Miller and Windle (2010) argue that second language research scholarship contributes valuable insights critical to addressing the needs of students with high linguistic diversity. They recommend explicit language teaching, visual learning, the use of relevant and stimulating materials, setting high expectations, adaption and modification of resources and a differentiated curriculum to support students with high linguistic diversity.
Winch, Johnston, March, Ljungdahl, and Holiday (2014) found that EAL/D students need expert teaching in the classroom in order to develop English language competencies. They argue that teachers require specific knowledge of individual student backgrounds to engage students in learning activities (Winch et al., 2014). Hawkins’ (2005) ethnographic study, which identifies individual identity as the most significant factor in language acquisition, supports this approach. She found student identity to be determined by culture, context and power relations in the home environment. Hawkins (2005) argues that teachers need to draw on their students’ individual cultural capital for engagement in learning activities and peer interaction in the classroom.
Bidwell (2016) found that EAL/D students benefit from multi-sensory learning. She recommends the use of visual learning aids to assist EAL/D students to learn and retain information. These aids are not just limited to visual cards containing phonic knowledge, spelling and grammar; they can include resources like a classroom timetable and a home-school visual diary for EAL/D students.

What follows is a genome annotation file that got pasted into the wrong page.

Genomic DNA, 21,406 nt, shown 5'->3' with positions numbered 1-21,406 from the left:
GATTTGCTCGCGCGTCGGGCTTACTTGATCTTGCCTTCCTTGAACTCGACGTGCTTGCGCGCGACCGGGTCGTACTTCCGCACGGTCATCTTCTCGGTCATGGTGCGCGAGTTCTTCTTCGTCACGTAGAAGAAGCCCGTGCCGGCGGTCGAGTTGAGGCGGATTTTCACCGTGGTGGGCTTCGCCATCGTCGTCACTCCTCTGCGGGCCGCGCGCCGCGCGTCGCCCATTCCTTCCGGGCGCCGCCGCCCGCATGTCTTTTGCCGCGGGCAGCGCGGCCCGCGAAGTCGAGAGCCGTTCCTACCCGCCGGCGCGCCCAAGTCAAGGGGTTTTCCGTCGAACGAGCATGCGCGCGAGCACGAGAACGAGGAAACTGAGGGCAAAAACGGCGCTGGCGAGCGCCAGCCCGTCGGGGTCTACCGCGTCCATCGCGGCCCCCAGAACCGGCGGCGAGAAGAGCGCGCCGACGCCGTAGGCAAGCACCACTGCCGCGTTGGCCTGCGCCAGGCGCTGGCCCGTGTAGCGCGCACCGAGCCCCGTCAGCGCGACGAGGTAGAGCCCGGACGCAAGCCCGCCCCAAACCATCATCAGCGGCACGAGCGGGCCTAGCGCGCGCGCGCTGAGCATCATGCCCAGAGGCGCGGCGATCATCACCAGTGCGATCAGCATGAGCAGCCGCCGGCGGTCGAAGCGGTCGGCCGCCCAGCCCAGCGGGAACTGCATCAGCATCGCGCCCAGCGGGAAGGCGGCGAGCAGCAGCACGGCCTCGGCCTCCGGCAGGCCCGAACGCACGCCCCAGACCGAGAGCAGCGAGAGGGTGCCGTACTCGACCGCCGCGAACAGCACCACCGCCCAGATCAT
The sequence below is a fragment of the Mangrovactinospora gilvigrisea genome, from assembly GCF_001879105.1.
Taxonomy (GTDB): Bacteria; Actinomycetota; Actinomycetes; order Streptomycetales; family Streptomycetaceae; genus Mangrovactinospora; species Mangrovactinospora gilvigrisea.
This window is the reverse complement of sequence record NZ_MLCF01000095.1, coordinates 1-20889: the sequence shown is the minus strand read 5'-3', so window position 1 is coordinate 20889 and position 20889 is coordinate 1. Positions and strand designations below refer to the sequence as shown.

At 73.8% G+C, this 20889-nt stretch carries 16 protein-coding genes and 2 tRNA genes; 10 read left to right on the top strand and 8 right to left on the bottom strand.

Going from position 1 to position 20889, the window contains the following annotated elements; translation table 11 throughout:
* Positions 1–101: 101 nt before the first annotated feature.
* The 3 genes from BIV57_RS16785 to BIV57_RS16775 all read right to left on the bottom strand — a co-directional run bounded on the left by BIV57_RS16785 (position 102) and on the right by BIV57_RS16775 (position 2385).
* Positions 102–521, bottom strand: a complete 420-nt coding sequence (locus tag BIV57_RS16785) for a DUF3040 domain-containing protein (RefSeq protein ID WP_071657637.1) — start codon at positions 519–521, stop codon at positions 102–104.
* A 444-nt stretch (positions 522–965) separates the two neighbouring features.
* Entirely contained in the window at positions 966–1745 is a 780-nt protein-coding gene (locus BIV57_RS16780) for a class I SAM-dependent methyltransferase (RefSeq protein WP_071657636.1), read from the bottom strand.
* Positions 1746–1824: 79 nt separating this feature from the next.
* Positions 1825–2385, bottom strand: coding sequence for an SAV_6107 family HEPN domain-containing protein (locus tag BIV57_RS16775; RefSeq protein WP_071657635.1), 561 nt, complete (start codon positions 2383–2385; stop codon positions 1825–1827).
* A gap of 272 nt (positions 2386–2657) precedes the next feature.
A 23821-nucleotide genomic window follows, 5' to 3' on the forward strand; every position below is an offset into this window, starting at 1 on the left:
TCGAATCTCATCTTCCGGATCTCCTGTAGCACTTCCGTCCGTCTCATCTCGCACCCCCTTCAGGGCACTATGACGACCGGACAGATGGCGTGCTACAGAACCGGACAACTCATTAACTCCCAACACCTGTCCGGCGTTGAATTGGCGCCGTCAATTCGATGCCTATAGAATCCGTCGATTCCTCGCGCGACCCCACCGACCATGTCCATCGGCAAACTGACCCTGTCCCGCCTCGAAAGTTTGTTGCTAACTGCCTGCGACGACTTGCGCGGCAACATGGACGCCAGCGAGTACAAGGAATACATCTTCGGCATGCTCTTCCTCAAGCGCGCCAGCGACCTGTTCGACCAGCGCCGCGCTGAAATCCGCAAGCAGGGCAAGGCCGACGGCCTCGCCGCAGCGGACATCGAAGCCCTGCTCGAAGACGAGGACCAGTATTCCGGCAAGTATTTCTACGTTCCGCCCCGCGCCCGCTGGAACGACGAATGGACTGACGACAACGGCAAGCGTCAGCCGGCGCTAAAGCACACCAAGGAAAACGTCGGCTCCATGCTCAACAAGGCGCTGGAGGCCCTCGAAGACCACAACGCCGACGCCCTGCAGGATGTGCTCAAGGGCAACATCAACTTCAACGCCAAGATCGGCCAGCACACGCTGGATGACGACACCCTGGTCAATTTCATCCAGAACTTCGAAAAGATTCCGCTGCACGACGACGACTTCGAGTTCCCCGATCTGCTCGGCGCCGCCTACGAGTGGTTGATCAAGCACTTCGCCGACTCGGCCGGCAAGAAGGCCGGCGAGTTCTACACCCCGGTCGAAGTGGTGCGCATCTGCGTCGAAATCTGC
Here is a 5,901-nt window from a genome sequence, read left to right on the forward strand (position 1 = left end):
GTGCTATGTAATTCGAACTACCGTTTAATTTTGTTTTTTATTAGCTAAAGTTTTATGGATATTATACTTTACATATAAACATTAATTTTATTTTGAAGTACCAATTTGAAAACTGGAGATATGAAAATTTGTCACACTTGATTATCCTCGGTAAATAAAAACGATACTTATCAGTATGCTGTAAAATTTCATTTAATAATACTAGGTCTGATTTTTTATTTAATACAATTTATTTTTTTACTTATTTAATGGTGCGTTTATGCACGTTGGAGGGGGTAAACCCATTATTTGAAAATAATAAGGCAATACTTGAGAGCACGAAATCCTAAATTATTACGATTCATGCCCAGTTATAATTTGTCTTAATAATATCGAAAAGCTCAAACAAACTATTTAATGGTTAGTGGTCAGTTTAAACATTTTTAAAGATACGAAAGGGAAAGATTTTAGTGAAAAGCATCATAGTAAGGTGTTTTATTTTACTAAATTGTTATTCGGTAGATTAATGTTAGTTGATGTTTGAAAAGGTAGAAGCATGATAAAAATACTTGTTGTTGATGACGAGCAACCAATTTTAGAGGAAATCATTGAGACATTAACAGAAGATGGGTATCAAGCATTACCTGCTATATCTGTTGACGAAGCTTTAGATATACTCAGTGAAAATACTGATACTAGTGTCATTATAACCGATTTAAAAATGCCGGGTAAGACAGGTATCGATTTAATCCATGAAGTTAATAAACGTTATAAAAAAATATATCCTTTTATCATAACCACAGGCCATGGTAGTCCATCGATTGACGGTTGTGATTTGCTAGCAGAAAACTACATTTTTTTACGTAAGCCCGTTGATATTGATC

Edutopia provides examples of visual literacy strategies, which can be tailored to suit EAL/D students at different levels of learning in the classroom. EmergingEdTech provides a number of different in-class activities that utilise technology as a way to provide multisensory engagement for EAL/D students.
Sullo (2000) emphasises the power of pedagogy for effective EAL/D learning. His research demonstrated the correlation between positive emotions and effective learning and found that emotional states are contagious and can help to bridge the language gap in classrooms. Sullo argues that a teaching pedagogy focused on fun is the most effective strategy for encouraging learning and inclusion in the classroom. Pearse (2018) supports Sullo’s beliefs, highlighting ‘the power of playfulness’ as one of the key qualities of an effective learning environment. Her Edutopia article demonstrates how fun learning can evoke a sense of belonging and reduced anxiety for EAL/D students. Games can be used for academic purposes, or even as a break from them, as shared experiences of fun can bring students together and create an environment conducive to learning. Funology provides learning games, which are suited to EAL/D learning, including games that focus on body movement or visual stimulus, and those that require group work to encourage social inclusion.